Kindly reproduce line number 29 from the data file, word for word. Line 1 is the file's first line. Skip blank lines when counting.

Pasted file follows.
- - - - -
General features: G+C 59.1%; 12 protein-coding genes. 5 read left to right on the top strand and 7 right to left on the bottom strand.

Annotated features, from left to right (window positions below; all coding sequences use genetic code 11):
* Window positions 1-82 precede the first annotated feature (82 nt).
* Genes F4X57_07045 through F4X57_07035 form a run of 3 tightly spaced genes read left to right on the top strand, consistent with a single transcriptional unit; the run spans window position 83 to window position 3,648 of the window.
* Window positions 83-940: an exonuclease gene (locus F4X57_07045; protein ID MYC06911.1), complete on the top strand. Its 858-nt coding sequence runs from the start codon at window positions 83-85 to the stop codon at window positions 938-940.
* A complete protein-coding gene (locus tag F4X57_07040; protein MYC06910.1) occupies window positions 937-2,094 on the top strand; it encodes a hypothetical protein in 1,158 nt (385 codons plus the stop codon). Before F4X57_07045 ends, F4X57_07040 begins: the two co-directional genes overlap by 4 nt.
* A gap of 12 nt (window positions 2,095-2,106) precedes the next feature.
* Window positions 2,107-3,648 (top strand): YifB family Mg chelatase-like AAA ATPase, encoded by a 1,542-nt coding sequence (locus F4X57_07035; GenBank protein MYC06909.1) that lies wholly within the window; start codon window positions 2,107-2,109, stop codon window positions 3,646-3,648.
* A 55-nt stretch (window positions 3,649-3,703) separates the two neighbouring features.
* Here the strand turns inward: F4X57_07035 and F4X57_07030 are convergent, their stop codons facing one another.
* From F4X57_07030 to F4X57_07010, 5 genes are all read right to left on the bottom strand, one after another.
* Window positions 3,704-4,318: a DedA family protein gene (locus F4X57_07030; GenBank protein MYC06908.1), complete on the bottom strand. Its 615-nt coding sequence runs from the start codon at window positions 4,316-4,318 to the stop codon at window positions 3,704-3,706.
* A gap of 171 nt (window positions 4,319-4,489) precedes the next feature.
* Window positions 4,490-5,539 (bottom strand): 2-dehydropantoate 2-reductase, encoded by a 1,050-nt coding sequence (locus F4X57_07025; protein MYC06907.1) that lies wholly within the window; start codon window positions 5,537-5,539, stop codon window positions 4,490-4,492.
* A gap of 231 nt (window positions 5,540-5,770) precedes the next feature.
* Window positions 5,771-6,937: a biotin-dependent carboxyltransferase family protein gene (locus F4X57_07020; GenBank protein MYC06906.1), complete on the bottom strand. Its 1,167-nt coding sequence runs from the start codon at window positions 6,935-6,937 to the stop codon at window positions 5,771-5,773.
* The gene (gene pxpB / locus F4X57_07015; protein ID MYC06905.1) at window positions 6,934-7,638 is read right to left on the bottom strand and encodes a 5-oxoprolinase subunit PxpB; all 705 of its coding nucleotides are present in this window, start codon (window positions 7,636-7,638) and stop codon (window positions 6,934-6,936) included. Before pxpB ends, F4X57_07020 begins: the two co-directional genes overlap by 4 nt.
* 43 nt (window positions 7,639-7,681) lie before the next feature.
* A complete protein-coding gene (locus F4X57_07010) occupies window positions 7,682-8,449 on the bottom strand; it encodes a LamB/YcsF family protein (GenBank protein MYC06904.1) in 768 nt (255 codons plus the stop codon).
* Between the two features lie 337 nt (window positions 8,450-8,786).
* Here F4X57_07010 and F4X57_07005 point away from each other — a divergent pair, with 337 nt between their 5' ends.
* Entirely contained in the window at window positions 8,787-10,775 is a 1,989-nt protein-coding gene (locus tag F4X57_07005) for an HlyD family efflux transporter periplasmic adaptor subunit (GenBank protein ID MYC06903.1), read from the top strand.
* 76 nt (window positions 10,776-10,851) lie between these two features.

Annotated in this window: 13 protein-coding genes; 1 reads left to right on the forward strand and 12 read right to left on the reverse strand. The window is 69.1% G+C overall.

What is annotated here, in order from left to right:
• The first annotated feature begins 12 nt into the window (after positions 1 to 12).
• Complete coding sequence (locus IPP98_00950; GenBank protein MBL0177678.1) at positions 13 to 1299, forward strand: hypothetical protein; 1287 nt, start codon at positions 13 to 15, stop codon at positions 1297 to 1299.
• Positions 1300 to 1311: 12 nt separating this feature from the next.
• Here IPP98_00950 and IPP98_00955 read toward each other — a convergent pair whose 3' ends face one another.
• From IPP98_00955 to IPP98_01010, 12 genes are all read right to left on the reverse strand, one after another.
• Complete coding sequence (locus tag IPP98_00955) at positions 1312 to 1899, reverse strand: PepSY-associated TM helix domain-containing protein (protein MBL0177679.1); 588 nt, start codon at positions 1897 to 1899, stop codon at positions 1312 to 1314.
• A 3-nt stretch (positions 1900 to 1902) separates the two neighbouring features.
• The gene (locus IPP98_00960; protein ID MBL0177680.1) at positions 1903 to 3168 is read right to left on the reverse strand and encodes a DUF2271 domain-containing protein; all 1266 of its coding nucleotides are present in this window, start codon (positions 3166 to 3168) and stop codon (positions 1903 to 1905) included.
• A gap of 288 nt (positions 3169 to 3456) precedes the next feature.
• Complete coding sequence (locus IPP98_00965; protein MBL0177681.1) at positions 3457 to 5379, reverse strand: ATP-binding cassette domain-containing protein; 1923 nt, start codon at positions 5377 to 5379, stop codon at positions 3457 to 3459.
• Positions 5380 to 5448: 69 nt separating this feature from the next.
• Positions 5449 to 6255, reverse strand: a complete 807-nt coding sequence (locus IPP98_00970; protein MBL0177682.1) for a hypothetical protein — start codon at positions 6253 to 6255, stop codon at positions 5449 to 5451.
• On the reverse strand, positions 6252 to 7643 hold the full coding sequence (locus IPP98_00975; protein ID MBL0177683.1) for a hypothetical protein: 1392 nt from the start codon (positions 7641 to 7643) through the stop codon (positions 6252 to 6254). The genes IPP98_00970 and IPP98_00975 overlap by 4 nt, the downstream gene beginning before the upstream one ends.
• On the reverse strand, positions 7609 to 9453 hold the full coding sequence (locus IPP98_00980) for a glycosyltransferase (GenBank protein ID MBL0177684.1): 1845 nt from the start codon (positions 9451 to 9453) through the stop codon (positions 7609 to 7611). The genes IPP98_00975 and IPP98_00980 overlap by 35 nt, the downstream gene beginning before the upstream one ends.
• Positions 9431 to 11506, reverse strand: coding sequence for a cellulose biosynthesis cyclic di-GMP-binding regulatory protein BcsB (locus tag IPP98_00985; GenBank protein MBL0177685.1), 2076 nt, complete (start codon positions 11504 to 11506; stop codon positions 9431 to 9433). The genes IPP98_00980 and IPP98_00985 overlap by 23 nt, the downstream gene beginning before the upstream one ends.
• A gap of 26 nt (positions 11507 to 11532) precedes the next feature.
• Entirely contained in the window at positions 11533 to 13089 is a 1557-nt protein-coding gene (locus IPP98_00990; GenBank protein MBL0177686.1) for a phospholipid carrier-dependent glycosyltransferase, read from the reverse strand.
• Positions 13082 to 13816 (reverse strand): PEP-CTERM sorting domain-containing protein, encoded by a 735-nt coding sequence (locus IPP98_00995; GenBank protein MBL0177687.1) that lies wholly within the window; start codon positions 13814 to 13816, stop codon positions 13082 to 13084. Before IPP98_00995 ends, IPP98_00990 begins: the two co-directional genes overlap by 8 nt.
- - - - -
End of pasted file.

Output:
• Here IPP98_00950 and IPP98_00955 read toward each other — a convergent pair whose 3' ends face one another.